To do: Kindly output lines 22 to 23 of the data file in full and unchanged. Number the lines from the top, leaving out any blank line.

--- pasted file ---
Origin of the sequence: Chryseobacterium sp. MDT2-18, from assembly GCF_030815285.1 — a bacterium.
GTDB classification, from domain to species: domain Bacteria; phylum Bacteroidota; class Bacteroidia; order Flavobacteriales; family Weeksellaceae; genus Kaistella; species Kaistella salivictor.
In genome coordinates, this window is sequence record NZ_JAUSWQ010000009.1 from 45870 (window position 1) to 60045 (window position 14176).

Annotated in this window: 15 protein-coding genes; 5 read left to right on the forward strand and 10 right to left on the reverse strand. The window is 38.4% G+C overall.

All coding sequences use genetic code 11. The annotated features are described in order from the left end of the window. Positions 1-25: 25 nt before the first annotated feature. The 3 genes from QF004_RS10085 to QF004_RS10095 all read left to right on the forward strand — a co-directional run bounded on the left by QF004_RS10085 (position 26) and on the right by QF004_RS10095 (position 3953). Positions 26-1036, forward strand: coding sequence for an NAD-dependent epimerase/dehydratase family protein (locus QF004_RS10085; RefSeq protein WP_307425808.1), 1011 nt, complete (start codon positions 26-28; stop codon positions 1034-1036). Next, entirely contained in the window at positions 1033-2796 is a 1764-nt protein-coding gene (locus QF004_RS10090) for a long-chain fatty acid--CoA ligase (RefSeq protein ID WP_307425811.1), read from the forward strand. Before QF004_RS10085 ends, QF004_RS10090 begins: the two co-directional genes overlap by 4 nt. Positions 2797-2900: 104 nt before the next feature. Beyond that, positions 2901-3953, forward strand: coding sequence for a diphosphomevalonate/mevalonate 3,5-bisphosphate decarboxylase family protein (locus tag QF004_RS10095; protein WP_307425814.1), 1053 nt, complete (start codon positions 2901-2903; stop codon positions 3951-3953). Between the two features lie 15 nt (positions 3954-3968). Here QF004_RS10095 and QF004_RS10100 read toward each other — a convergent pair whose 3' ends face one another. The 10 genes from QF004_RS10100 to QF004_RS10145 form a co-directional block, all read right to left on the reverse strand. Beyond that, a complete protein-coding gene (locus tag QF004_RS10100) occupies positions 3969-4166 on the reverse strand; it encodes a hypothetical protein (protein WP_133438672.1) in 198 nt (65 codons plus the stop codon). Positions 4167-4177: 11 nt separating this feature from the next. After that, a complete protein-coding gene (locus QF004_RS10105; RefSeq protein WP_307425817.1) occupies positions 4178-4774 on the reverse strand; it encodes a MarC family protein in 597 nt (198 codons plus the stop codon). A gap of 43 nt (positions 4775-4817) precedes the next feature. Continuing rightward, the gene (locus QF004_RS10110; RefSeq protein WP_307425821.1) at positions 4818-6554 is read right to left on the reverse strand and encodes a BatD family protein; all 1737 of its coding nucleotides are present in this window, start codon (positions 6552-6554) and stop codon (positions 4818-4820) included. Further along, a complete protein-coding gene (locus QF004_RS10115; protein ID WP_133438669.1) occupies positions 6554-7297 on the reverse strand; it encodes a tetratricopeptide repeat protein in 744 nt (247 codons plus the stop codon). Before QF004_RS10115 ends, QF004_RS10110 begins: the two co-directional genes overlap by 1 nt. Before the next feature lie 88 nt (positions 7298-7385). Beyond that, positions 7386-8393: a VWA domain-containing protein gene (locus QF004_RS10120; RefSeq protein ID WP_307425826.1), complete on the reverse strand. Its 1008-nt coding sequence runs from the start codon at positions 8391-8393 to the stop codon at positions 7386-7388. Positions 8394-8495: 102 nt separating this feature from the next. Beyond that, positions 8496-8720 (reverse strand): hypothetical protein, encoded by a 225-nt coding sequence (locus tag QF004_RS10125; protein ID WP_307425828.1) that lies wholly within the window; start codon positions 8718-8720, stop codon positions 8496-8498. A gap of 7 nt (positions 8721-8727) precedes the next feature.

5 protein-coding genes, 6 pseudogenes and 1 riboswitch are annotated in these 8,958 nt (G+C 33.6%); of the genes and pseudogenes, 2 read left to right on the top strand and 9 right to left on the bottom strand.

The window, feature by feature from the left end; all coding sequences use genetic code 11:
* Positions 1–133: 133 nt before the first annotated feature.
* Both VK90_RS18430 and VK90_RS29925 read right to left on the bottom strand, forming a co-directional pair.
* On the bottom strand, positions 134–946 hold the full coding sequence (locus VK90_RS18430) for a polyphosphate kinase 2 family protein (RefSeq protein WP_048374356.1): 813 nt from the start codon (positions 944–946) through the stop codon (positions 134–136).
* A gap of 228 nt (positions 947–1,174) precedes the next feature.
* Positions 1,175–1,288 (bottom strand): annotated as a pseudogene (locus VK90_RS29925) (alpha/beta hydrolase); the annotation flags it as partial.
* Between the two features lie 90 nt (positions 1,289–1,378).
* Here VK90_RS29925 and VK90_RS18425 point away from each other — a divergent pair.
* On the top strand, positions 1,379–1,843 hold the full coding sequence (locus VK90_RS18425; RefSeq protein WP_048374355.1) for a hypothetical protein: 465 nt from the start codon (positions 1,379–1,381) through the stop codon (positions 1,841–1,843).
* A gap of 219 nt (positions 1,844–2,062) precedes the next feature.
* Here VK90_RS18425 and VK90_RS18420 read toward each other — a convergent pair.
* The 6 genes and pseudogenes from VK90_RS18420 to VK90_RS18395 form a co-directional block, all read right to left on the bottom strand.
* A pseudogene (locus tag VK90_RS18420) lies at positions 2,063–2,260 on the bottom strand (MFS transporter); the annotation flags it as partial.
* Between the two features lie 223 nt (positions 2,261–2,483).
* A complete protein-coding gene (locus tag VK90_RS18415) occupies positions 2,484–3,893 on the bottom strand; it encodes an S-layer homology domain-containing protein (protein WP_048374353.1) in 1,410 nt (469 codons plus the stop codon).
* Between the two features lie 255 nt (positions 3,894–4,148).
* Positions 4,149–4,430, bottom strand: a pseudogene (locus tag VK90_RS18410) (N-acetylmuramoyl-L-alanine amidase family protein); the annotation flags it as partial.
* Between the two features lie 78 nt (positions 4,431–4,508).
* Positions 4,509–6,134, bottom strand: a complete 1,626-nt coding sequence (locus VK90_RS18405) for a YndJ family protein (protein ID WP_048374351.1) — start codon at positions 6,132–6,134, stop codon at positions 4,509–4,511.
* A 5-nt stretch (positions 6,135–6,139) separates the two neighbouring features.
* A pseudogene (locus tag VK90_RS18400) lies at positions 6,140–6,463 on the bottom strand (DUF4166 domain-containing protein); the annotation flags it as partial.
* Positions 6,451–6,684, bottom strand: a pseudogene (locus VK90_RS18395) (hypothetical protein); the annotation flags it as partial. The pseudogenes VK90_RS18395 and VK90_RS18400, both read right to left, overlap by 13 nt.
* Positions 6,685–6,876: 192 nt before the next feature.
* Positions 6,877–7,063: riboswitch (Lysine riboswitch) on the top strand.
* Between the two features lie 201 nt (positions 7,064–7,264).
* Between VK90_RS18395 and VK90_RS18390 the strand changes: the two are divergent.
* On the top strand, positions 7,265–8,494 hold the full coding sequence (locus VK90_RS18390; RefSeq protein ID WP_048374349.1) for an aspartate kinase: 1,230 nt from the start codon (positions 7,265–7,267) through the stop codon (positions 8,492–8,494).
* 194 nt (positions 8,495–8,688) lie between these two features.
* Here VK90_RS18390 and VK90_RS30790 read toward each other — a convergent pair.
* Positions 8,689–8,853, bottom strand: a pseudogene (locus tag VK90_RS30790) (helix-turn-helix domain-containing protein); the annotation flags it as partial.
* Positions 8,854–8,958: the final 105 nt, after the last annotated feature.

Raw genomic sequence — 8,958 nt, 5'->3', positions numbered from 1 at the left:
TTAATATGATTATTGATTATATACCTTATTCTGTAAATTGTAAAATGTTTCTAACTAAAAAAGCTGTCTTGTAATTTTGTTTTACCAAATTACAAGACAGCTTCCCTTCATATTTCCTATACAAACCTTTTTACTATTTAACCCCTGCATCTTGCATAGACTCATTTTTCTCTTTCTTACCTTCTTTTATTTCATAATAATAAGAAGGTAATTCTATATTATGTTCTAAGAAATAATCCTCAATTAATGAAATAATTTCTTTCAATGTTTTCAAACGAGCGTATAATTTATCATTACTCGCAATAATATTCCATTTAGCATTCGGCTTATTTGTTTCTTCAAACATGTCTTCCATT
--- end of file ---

* Between the two features lie 255 nt (positions 3,894–4,148).
* Positions 4,149–4,430, bottom strand: a pseudogene (locus tag VK90_RS18410) (N-acetylmuramoyl-L-alanine amidase family protein); the annotation flags it as partial.